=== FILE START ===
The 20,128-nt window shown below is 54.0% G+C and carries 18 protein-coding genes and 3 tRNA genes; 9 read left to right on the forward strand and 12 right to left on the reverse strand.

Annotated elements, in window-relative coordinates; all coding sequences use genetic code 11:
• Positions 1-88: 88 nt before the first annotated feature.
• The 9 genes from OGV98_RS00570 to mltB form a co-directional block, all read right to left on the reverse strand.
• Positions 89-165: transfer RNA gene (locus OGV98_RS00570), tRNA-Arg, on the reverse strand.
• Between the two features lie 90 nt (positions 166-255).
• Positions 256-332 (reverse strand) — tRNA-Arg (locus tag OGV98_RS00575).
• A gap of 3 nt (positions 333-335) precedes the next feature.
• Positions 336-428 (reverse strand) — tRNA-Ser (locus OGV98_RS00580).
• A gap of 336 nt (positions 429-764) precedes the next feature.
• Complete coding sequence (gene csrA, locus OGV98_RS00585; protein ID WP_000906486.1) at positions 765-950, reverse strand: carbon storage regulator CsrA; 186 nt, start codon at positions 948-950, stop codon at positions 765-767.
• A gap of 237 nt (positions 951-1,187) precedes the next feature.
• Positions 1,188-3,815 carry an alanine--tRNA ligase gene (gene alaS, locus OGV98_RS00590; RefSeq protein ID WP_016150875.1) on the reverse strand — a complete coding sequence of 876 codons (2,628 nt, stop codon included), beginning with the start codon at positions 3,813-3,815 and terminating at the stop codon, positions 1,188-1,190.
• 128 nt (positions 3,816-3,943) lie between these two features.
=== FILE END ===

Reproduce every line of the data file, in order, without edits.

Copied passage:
The 20,128-nt window shown below is 54.0% G+C and carries 18 protein-coding genes and 3 tRNA genes; 9 read left to right on the forward strand and 12 right to left on the reverse strand.

Annotated elements, in window-relative coordinates; all coding sequences use genetic code 11:
• Positions 1-88: 88 nt before the first annotated feature.
• The 9 genes from OGV98_RS00570 to mltB form a co-directional block, all read right to left on the reverse strand.
• Positions 89-165: transfer RNA gene (locus OGV98_RS00570), tRNA-Arg, on the reverse strand.
• Between the two features lie 90 nt (positions 166-255).
• Positions 256-332 (reverse strand) — tRNA-Arg (locus tag OGV98_RS00575).
• A gap of 3 nt (positions 333-335) precedes the next feature.
• Positions 336-428 (reverse strand) — tRNA-Ser (locus OGV98_RS00580).
• A gap of 336 nt (positions 429-764) precedes the next feature.
• Complete coding sequence (gene csrA, locus OGV98_RS00585; protein ID WP_000906486.1) at positions 765-950, reverse strand: carbon storage regulator CsrA; 186 nt, start codon at positions 948-950, stop codon at positions 765-767.
• A gap of 237 nt (positions 951-1,187) precedes the next feature.
• Positions 1,188-3,815 carry an alanine--tRNA ligase gene (gene alaS, locus OGV98_RS00590; RefSeq protein ID WP_016150875.1) on the reverse strand — a complete coding sequence of 876 codons (2,628 nt, stop codon included), beginning with the start codon at positions 3,813-3,815 and terminating at the stop codon, positions 1,188-1,190.
• 128 nt (positions 3,816-3,943) lie between these two features.